You can download some other cool live Roger Clyne tracks on the Live Music Archive site – apparently there is a Roger Clyne fan in Colorado who dutifully tapes all the shows and posts em up. Hopefully he will follow suit with last night’s show.

Dude, I nearly wet myself when they ended with a *screaming* cover of Baba O’Reilly. It reminded me of the days when Pearl Jam used to end their shows with that. It was in-sane.
Don’t cryyyy
Don’t brace your eyes
It’s only teeeeeenaaaage wasteland!!
Sally take my hand
We’ll travel south cross the land
Put out the fire and don’t look past my shoulder….
(hey, wait…what is this song about???)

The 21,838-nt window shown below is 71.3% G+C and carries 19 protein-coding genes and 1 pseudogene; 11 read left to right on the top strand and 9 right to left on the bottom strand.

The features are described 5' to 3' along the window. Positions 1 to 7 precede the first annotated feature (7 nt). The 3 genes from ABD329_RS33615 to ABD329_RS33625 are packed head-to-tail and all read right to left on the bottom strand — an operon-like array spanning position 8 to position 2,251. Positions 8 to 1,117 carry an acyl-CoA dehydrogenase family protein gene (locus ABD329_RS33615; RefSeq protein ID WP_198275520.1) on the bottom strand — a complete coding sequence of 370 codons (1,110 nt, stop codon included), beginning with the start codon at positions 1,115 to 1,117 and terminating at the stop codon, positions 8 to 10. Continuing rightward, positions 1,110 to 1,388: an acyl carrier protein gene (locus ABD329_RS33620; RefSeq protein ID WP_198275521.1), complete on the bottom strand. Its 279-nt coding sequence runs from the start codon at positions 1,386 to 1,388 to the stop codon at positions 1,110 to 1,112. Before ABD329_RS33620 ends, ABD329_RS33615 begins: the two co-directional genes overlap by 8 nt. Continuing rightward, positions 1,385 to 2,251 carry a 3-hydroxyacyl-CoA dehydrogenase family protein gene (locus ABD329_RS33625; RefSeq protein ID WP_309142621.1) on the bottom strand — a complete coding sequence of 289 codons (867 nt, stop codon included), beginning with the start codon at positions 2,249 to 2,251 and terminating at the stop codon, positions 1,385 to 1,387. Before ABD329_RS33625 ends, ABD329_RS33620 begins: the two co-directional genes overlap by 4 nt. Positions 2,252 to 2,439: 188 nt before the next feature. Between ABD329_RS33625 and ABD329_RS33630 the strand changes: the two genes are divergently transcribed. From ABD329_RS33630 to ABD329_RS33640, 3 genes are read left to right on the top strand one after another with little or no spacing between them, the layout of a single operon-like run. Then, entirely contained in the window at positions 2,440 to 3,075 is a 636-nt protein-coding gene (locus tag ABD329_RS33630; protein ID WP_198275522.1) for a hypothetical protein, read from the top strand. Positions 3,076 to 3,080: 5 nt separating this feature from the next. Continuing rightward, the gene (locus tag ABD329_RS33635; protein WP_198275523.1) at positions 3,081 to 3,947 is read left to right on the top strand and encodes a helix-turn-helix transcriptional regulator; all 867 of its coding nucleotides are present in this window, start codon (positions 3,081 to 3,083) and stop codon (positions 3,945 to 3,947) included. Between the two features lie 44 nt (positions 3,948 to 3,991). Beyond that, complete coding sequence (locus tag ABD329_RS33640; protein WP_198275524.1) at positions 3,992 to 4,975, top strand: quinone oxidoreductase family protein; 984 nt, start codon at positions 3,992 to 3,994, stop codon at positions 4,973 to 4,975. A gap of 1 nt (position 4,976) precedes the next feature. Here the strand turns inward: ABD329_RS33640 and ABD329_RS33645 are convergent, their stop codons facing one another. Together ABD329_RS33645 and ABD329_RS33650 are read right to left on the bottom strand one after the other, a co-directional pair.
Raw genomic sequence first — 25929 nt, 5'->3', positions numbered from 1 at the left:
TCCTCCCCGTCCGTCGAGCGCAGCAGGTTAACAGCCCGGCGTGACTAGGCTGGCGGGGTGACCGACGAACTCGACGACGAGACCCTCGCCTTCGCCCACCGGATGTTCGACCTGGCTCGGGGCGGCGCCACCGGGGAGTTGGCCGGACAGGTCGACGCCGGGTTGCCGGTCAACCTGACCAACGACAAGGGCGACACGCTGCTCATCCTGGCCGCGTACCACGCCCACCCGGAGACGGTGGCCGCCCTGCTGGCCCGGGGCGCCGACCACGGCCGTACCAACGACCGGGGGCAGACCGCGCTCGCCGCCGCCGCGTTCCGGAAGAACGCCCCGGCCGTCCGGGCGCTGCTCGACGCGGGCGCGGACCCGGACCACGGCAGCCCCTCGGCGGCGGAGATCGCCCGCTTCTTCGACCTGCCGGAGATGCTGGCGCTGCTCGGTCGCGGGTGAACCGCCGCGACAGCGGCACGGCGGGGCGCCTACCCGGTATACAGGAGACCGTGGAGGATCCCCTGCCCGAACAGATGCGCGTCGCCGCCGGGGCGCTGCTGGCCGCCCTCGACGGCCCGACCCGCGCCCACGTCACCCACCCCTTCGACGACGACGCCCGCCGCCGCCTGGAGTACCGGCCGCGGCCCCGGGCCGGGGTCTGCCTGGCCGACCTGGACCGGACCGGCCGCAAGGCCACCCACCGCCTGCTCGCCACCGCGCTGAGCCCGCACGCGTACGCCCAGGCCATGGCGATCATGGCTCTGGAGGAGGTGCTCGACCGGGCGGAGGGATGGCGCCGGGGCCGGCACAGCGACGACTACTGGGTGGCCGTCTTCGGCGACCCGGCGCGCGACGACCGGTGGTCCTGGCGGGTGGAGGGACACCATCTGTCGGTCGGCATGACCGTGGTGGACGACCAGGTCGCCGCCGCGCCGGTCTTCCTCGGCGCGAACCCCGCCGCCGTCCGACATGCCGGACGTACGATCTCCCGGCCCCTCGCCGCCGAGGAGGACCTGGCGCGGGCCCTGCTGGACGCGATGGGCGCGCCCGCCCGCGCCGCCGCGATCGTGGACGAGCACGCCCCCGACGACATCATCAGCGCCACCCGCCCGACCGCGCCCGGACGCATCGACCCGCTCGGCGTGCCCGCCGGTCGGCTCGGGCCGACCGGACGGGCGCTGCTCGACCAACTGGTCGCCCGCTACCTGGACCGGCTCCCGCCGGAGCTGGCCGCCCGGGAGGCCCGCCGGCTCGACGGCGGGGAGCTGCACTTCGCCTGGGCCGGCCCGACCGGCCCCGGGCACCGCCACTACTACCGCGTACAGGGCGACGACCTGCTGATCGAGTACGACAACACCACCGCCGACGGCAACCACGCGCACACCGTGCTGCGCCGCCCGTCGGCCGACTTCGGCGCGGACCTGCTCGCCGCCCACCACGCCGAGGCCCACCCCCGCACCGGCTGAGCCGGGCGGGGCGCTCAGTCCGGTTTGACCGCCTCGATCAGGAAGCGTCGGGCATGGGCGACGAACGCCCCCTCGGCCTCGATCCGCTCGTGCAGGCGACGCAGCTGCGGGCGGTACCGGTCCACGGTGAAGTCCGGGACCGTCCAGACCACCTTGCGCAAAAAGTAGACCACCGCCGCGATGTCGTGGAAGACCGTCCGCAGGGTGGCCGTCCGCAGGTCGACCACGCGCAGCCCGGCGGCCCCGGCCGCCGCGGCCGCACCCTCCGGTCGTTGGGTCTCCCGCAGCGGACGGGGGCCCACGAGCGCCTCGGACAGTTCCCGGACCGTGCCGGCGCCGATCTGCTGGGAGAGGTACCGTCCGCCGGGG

They also threw in a snippet of Add it Up by the Violent Femmes. That just rocks and it was unexpected for me. We all sang along at the top of our lungs, “I take one, one, one cuz you left me and two, two, two for my family….” One of the greatest, um, overdose songs of all time. (Is there such thing as a great overdose song?) – That makes two Violent Femmes covers in live shows for me in as many months (OK Go covered Prove My Love). I saw the Violent Femmes live once at the Catalyst in Santa Cruz, back in the day. That was also a very good show.

SIDE NOTE/REFLECTION: Johnny Cash/Walk The Line.
Man alive. That was a great movie. It makes me love the man even more, and understand a bit more of his struggles and how they informed his music. It made me think about the concept of music and performing, and getting what you think you want and finding out that it wasn’t what you wanted.